Jen Woodhouse
Gig Seeker Pro

Jen Woodhouse

Nashville, Tennessee, United States | INDIE

Nashville, Tennessee, United States | INDIE
Band Rock Singer/Songwriter


This band has not uploaded any videos
This band has not uploaded any videos



"The Nashville Scene"

"... Jen Woodhouse isn't afraid to take risks on her debut, 'This Honest Age' reflecting the influence of other adventurous singer-songwriters like Tori Amos and Ani DiFranco." - Jack Silverman

"Original, vibrant and most of all, true to its on-the-mark name, Honest."

"There’s a whole lot to like in Jen Woodhouse’s debut album. It is original, vibrant and most of all, true to its on-the-mark name, honest. I love honest. These ten original tunes are lushly orchestrated and fearlessly intelligent, and her voice is warm and confident, full of color and strength. Her songs are an imaginative mix of guitar-driven folk/rock with a jazz feel that works beautifully.

Lyrically, Woodhouse challenges you to think; her words don’t just wash over you unnoticed. I like that, too. For the lazier listener, the sound alone will get you there. “Breaking Point” opens the CD with a sharpness that takes your breath away, her voice sultry, her words fierce and probing. Next cut, “Your Window,” is one of the best, thanks to David Browning’s superb string arrangements under Woodhouse’s languorous vocal wanderings. And yes, she scats. She scats well in fact. “Not Myself” is stunning in its bravery and freshness. “I am not myself, I am someone else, I am not myself with you.”

This honest age, indeed. Next song, “If Only,” keeps the brilliance coming, a sublimely tender organ carrying the soaring chorus. Hints of Joni Mitchell’s “Hissing of Summer Lawns” elegant lucidity.

But diversity is the name of her game, and next thing you know you’re rocking out to the Sheryl Crow-ish “Walking in Winter,” wild scat notwithstanding. The superb mixing of Jon Young can be appreciated on the ethereal “Hello Beautiful”; Woodhouse sounds somehow as if she’s singing from a moving stage. Which I know is a strange comment, but you’d have to hear the song to know how perfectly it works. The mystery of these details often adds to a song’s power; this is such a case.

Closing with “Corners of This Room,” a bluesy rock cut reminiscent of Procol Harum, all throbbing organ and dead-on lyrics, Woodhouse leaves you wanting more. And I suspect more will be coming. One can only hope." - Kevan Breitinger,

"Songs That Are Aching To Be Heard"

As an artist you have plenty of roads to take, some lead into serpentine dead ends, and some lead to bridges with everglades shining through on the other side. The path chosen is always unpredictable. Even with dead ends, you never know what you will come against before the sudden stop to your journeys. Independent artists have an advantage though, they're the ones that decide, explore and, if need be, cease to move. When it comes to their medium, they have total control and, like Jen Woodhouse, they have the top of the world in mind and the sky is barely the limit.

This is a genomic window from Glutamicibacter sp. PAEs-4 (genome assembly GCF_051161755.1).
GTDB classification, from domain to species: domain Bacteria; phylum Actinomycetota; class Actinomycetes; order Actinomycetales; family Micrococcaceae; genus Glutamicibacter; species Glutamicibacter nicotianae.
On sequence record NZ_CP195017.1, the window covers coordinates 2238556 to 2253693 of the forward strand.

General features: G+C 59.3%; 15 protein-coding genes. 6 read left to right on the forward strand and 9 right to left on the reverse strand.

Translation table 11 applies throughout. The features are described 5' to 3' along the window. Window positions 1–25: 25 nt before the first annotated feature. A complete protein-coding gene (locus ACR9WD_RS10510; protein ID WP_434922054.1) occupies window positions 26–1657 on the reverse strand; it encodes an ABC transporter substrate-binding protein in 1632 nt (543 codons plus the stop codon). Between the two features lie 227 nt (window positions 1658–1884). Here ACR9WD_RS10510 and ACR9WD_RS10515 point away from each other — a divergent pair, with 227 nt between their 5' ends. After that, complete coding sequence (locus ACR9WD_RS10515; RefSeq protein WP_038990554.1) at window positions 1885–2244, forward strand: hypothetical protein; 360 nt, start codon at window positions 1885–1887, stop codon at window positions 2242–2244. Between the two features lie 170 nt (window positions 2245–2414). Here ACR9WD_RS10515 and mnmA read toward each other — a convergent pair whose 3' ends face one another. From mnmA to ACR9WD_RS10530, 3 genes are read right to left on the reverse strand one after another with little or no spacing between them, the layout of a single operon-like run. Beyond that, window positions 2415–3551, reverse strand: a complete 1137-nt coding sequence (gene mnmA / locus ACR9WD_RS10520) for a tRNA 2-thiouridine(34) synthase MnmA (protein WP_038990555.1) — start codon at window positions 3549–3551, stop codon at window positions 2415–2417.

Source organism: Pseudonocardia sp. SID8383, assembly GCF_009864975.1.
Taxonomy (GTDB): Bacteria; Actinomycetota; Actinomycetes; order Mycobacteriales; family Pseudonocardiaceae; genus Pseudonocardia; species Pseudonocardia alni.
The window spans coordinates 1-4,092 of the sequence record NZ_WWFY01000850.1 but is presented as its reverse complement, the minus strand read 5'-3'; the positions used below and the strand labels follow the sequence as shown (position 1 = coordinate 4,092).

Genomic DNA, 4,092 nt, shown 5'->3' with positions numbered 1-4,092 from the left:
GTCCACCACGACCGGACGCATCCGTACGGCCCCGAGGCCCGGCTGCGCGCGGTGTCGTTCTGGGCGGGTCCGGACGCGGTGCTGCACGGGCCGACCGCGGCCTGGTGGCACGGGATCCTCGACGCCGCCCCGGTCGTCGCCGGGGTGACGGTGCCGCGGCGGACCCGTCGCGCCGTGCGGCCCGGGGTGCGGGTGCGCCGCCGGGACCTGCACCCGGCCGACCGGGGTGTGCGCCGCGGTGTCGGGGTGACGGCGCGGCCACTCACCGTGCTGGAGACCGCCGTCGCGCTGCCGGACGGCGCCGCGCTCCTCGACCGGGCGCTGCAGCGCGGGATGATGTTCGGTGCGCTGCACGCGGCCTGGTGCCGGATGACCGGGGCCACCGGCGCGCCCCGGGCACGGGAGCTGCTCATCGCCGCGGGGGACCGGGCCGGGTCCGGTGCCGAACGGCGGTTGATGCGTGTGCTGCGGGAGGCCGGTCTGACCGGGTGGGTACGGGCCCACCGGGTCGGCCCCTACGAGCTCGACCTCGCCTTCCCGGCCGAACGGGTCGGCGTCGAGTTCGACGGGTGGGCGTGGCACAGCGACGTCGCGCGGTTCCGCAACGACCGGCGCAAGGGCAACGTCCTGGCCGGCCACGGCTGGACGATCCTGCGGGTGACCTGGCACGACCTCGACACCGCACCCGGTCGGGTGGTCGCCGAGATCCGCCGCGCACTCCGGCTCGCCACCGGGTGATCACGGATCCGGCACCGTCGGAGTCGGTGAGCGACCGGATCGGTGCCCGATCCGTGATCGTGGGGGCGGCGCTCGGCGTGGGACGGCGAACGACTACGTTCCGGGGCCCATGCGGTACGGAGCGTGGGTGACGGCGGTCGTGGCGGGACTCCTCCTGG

Equipped with a meritorious band and a silky voice, Jen is writing songs that are aching (and severely deserving) to be heard, escorting you into a paradise of melodies and pulchritudinous harmonies. There was something that confounded me about her songwriting while reading her lyrics, and it wasn't the random capitalization of words (with purpose), but how intimately sincere and human they are. No need to add forced and caricatural metaphors and hyperboles, Jen plans to handhold you through her streams of inspiration with her purity, inviting you to keep listening. There is always another story to tell for these women that can't help but convert pain and disappointment into beautiful art.

Style-wise, you get the bold folkiness (with spurs of scat) of Ani DiFranco (Not Myself) and the smooth grace of Dido (Hello Beautiful), offered with a glamour and feminine sensitivity that makes these tracks both special and fresh. Throughout the album, the lack of excessive sounds and synthetic beats that suffocate popular music today will surely refresh those who are parched for a passage to the basics. Listen to This Honest Age and be prepared for a rapture lead by an unprejudiced stir of wonderful talent, and let's revel with the muses that make women like Jen so important to the soundtracks within our lives.

--Marco Nieves,

"Cool melodies"

My first impression of Jen Woodhouse was that she is very creative as the envelope that arrived was covered with beautiful doodling. Luckily she's creative in her music as well.

She has a knack for creating cool melodies that suit her vocal style nicely.

Stand out songs: "Searching for Orion" and "If Only"

--Amy Lotsberg, -

"Woodhouse's Voice: Acrobatic Flair"

In This Honest Age, Woodhouse has created an album that is refreshing and impressive, particularly because as an unsigned artist, she is as indie as they come. The production on the album is near flawless, which is feat enough. She caught my attention almost immediately, as she bares an almost uncanny resemblance to one of my favorite singer-songwriters, Jennifer Knapp. She utilizes the same guitar-driven melodies, uptempo disposition, and improvisational vocals. Ah yes, the vocals. Woodhouse’s voice rings out with an acrobatic flair that is just subdued enough to avoid the showy pretension that plagues most R&B singers (you know what I mean, “Super Bowl National Anthem performer syndrome”). Her music seems like singer-songwriter, in that it is driven by vocals, with instrumentation that, although good, always takes a back seat. However, there is still plenty going on in the background, so I’m tempted to classify it as more of a jazz-infused guitar pop. Think of a mix of Jennifer Knapp, Jonatha Brooke, and Joni Mitchell, with plenty of scat thrown in for good measure. The latter is the element that really grabs your attention and separates Woodhouse from the rest of the up-and-comers in her genre. What’s nice is that it really jells with her seemingly effortless delivery. Instead of forcing out scat lines with Armstrong or Fitzgerald-like moxie, she evenly and fluidly transitions between lyrics and prattling turns of phrase, all with seamless ease.